As a dog owner, you may find yourself occasionally obsessing over your puppy’s poop—from its color, frequency, and consistency. Also, you may be curious about what’s expected.
Usually, puppies poop often because, with their tiny bodies, it only takes a short while for the food to move from one end to the other. But the truth is the frequency depends on each pup.
Don’t be embarrassed about your dog poop question! As a dog expert, I get asked about puppy poop and dog poop all the time. It is just a part of dog ownership!
The number of times your puppy poops every day ought to be consistent—whether it is once or four times in a day. Provided there’s consistency, there is no cause for alarm. However, if you find your pup “doing its thing” more often than usual, it may indicate something serious.
In this article we discuss
- Is it okay for puppies to poop a lot
- When you should expect a dog to poop
- How diet and bacteria impact puppy poop frequency
- And what does healthy puppy poop look like?
Table of Contents
Is It Okay for My Puppy to Poop a Lot?
Yes, it’s perfectly fine for your puppy to poop a lot. Young puppies need to go approximately 30 minutes after meals.
At times, puppies poop almost every hour, but this is normal behavior. One explanation for their frequent poops is that they are similar to a human baby. This means that they have no control over their intestines; hence, waste will just come on right out after digestion.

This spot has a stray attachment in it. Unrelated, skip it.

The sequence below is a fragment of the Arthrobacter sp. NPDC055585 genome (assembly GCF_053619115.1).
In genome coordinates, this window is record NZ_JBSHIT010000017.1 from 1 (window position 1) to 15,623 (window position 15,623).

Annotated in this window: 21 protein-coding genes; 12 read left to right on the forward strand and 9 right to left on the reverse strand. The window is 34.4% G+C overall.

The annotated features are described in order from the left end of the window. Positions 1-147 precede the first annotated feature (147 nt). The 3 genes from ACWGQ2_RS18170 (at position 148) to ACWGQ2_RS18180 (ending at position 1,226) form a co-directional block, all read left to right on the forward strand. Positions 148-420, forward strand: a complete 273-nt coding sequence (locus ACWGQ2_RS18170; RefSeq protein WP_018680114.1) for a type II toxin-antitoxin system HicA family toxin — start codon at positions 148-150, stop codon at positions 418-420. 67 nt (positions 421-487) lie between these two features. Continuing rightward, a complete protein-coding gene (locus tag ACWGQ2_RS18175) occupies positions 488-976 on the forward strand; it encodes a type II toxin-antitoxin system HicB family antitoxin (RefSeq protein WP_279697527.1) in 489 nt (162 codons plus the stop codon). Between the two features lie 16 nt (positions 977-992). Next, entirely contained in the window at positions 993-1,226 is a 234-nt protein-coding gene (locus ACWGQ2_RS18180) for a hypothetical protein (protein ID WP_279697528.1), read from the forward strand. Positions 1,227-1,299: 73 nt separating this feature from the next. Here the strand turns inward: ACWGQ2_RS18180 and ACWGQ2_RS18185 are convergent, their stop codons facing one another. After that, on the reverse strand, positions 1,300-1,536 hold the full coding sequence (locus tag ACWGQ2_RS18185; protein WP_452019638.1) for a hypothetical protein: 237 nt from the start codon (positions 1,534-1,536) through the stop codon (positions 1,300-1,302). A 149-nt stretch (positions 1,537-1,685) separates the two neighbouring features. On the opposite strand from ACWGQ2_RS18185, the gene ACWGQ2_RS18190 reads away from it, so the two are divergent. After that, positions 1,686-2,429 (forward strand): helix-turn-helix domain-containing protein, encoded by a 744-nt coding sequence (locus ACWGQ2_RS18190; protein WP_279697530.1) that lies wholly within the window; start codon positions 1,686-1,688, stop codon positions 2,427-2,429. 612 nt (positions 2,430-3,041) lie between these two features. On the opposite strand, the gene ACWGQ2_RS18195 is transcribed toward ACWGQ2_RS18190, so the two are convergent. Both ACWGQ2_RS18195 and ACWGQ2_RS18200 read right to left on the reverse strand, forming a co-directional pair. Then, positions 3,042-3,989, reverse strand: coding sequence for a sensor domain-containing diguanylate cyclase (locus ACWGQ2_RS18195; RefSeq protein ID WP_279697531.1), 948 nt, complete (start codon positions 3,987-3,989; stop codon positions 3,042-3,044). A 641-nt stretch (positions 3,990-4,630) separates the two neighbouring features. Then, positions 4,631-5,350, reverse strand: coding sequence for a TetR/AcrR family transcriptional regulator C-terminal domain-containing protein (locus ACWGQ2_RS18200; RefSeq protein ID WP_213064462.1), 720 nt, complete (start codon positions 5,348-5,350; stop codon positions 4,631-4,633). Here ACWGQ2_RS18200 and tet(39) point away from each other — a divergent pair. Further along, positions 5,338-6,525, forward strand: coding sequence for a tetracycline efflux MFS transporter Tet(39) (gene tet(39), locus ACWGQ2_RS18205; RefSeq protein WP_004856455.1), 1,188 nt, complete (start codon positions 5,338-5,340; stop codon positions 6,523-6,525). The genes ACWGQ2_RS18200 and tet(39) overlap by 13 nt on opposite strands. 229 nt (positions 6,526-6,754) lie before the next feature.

Also, puppies pooping a lot may be a sign of a growth spurt. As their bodies grow, they require more energy. This results in more need to poop. You will also realize that they tend to eat more.
The only time you should be concerned about your pup’s waste is if it turns into a strange color. Or if the poop seems exceptionally loose. The frequency or timing does not matter as much.
Yet, in as much as it’s okay for puppies to poop a lot, it’s not normal if they go from being a typical twice-a-day-er to requiring to go five or six times. They could be having some digestion issues, and you will likely need to visit a vet.
You should pay attention to the area your pup excretes. Typically, a puppy that is well-trained only poops in a place where it knows it is allowed to do so. However, it’s also not common for even relatively untrained dogs to poop in areas out of their routine litter zone.
Therefore, if the pup marks in unusual places, you should look and see the consistency to ensure they didn’t leave a runny stool. It may mean that your pup was unable to wait until in a zone they are familiar with, and you need to book a vet appointment just to be sure your pup is okay.